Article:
Lebanese Army tanks deployed in the outskirts of Ras Baalbek, Saturday, January 24, 2014. (The Daily Star/Mohammad Azakir)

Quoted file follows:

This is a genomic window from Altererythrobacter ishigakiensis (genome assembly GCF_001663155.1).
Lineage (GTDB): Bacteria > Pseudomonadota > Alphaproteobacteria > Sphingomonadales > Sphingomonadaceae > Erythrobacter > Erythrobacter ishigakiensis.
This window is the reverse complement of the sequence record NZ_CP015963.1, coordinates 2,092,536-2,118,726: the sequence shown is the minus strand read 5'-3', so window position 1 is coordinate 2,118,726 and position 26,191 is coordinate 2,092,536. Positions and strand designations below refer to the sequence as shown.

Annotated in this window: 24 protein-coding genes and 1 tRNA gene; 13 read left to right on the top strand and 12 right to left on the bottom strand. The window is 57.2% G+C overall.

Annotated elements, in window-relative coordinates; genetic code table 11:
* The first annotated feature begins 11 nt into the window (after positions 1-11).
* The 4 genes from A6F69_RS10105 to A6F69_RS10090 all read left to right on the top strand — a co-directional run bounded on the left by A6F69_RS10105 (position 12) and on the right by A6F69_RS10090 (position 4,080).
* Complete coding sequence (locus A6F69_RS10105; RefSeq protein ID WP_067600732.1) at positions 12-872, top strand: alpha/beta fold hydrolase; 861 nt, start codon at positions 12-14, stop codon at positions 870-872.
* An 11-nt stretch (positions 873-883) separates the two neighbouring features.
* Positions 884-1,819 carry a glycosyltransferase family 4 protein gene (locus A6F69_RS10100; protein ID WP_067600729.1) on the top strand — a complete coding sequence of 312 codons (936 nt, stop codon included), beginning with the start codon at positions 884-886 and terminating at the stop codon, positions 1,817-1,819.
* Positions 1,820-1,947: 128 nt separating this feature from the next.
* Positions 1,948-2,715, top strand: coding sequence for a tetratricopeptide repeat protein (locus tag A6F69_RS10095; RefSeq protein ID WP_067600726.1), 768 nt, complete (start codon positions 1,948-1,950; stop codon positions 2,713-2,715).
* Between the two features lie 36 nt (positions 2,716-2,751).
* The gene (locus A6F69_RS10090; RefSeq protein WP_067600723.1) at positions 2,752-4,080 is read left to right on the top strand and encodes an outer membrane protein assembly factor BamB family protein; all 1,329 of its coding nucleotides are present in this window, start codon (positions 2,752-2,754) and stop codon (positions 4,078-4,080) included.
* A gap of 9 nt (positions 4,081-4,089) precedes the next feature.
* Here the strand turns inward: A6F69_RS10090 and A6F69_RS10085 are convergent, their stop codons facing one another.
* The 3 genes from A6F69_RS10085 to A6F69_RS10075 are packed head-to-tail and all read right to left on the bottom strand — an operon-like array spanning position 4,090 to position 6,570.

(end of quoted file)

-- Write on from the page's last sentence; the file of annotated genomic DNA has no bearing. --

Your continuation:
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The streets of Ras Baalbek, in northeast Lebanon, were eerily calm, intercepted at times by the sounds of the Lebanese Army's military vehicles cruising by, the four-by-fours of Hezbollah's Resistance Brigades not far behind.Elie Mourad, a teacher from the town, says residents are not afraid of ISIS or the Nusra Front, whose members are believed to be hiding in caves just beyond the town, which borders Syria. There are believed to be around 40 militants positioned in the outskirts of Ras Baalbek.Mourad said few return home during the weekends, while others only visit during the summer months.He added that the role of the Resistance Brigades – a group of Ras Baalbek youth trained by Hezbollah – was to monitor the entrances to Ras Baalbek to prevent suspicious individuals from entering. Mourad does not believe that ISIS was targeting Ras Baalbek for its predominately Christian population; rather he believes the strategic location of the town would help the militant group gain the one thing it needs the most: a foothold. The area also connects Ras Baalbek's outskirts to those of Arsal and Al-Qaa.
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